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  • $\begingroup$ Thaanks for your answer! I'm a little confused though: Can you just blow down curves and still get a scheme? your example can't work too well, because say X is a projective threefold with picard group Z and I blow down some curve C to get a scheme Y, where the image of C is some point P. Now take any surface on Y avoiding P (you can certainly do this, just take an affine open around P, take a surface there and then close up). Pulling this back to X gives you a contradiction. I realize of course I'm just doing your argument backwards! But doesn't this show that you can't contract such curves? $\endgroup$ – jacob Nov 14 '13 at 8:58
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    $\begingroup$ @jacob : Jason's and Sándor's examples are indeed not schemes, but algebraic spaces (equivalently, if working over $\mathbb{C}$, compact Moishezon spaces). As for your question in the "smooth proper scheme" setting, toric varieties are not going to provide counterexamples either, as every pair of points have a common affine neighbourhood. I have not been able to make up my mind what the answer to your question should be: do you have a guess ? $\endgroup$ – Olivier Benoist Nov 14 '13 at 9:30
  • $\begingroup$ Ah, Ok. I was just confused because I thought they meant singular schemes, rather than algebraic spaces. No, I don't really know what to expect either. I'm intrigued by the strategy proposed, though. Is it known which curves can be contracted on a threefold? If one can find a projective X with a bunch of curves $C_1,...,C_n$ all of which can be contracted, and such that their sum intersects each surface positively, then one will have made a threefold violating $NC_{n}$. Is such a thing feasible to carry out? $\endgroup$ – jacob Nov 14 '13 at 10:43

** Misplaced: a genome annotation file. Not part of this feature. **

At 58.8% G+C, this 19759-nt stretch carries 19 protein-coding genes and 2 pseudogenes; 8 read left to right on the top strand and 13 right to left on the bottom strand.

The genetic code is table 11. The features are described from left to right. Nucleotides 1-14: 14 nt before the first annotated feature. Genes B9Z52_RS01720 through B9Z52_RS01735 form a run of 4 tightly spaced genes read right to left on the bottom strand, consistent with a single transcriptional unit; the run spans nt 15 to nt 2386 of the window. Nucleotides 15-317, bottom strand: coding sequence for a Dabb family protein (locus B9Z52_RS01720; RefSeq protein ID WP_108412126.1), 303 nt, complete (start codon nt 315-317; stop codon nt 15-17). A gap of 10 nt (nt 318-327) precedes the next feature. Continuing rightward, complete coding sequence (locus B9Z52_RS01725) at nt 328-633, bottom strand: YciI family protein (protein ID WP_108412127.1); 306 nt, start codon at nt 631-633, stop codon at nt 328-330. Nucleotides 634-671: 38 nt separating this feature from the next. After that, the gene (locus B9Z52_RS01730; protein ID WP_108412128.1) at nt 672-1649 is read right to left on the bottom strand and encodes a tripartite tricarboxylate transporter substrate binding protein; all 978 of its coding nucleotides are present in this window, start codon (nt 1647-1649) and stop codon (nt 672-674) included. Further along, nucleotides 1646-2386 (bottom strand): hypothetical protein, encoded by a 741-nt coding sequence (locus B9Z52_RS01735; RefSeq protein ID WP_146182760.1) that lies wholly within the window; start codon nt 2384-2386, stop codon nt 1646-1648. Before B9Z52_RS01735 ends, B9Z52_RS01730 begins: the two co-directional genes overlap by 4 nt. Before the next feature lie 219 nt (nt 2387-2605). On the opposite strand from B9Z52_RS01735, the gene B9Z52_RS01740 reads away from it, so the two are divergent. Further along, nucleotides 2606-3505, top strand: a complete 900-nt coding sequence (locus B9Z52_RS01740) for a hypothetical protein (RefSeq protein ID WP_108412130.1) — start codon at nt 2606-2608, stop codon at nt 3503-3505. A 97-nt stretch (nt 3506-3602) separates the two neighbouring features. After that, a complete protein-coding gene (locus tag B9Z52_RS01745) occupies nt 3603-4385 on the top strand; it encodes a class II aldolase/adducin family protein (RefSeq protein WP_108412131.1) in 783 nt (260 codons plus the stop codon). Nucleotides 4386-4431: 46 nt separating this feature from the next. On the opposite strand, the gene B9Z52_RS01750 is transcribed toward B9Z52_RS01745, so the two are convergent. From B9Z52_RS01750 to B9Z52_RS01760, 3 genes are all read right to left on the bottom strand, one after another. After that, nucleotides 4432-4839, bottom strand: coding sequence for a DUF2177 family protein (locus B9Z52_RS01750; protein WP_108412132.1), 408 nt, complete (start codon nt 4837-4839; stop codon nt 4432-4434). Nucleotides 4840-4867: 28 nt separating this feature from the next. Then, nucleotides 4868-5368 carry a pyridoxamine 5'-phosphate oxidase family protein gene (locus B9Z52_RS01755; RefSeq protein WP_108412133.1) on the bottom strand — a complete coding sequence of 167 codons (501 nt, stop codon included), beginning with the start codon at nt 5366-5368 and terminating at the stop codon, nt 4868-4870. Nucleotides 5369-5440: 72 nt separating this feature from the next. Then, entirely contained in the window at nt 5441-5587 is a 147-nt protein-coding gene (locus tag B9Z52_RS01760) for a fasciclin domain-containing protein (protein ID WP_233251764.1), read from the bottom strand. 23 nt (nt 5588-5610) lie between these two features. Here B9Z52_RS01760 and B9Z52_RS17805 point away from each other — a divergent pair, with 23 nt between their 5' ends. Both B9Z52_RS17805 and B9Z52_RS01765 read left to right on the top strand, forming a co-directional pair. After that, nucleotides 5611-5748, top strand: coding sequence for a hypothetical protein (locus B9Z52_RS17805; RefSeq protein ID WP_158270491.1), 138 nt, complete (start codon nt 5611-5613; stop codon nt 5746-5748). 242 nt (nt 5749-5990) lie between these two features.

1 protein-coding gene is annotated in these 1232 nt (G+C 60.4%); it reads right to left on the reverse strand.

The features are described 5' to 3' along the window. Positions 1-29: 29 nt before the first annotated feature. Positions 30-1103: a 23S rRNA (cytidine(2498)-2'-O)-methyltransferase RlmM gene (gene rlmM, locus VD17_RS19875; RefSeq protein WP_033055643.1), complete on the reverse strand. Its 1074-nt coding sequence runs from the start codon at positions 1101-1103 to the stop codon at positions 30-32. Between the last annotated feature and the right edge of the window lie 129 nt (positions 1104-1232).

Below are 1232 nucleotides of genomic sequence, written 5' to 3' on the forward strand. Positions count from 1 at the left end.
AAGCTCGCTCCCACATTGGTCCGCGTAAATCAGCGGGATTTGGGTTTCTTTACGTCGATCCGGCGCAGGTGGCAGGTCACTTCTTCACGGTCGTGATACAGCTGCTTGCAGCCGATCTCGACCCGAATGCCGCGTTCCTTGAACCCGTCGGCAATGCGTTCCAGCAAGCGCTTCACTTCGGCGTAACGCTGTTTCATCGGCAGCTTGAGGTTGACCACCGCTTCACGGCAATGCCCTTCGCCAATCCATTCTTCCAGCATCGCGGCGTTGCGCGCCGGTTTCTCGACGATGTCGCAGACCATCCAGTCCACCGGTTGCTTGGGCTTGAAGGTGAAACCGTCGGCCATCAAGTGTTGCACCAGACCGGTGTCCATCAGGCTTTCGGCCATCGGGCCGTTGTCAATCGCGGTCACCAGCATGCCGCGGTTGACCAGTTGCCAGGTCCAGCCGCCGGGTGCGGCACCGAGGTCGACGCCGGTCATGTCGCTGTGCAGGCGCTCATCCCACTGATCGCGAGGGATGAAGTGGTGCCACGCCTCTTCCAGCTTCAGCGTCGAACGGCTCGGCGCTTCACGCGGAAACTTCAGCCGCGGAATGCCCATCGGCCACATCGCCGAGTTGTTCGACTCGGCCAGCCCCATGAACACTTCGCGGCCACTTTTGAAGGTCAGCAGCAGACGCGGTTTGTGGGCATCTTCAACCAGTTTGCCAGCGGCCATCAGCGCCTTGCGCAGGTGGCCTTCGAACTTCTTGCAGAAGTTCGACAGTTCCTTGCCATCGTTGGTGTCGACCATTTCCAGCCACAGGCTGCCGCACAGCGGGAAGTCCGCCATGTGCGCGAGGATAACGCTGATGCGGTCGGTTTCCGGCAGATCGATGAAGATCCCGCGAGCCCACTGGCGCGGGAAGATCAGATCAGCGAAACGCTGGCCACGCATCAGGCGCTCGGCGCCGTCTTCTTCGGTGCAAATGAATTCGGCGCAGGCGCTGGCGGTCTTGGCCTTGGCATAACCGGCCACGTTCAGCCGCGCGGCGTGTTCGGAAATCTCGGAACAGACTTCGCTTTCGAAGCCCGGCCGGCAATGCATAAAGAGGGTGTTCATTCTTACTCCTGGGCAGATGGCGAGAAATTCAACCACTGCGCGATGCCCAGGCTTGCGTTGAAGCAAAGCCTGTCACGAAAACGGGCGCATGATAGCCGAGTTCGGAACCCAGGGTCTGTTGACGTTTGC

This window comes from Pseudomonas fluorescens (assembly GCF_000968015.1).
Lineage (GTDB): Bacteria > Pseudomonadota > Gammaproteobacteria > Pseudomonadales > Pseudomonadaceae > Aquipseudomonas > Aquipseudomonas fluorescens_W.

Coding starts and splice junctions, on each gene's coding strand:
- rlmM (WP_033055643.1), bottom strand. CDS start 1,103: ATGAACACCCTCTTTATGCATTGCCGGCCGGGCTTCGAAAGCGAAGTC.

• $\begingroup$ @jacob: although, as Olivier pointed out, indeed I wasn't claiming that the result is a scheme, I am not sure that your argument in your first comment works. If the surface you pick through the image point $P$ is not $\mathbb Q$-Cartier, then what is its pull-back? In other words it appears that what you are proving is that the target cannot be $\mathbb Q$-factorial. $\endgroup$ – Sándor Kovács Nov 14 '13 at 19:44
  • $\begingroup$ @SándorKovács: Since I'm assuming the surface I pick does not go through P, so pulling it back is easy as X\C is isomorphic to Y\P. Am i missing something? $\endgroup$ – jacob Nov 15 '13 at 22:43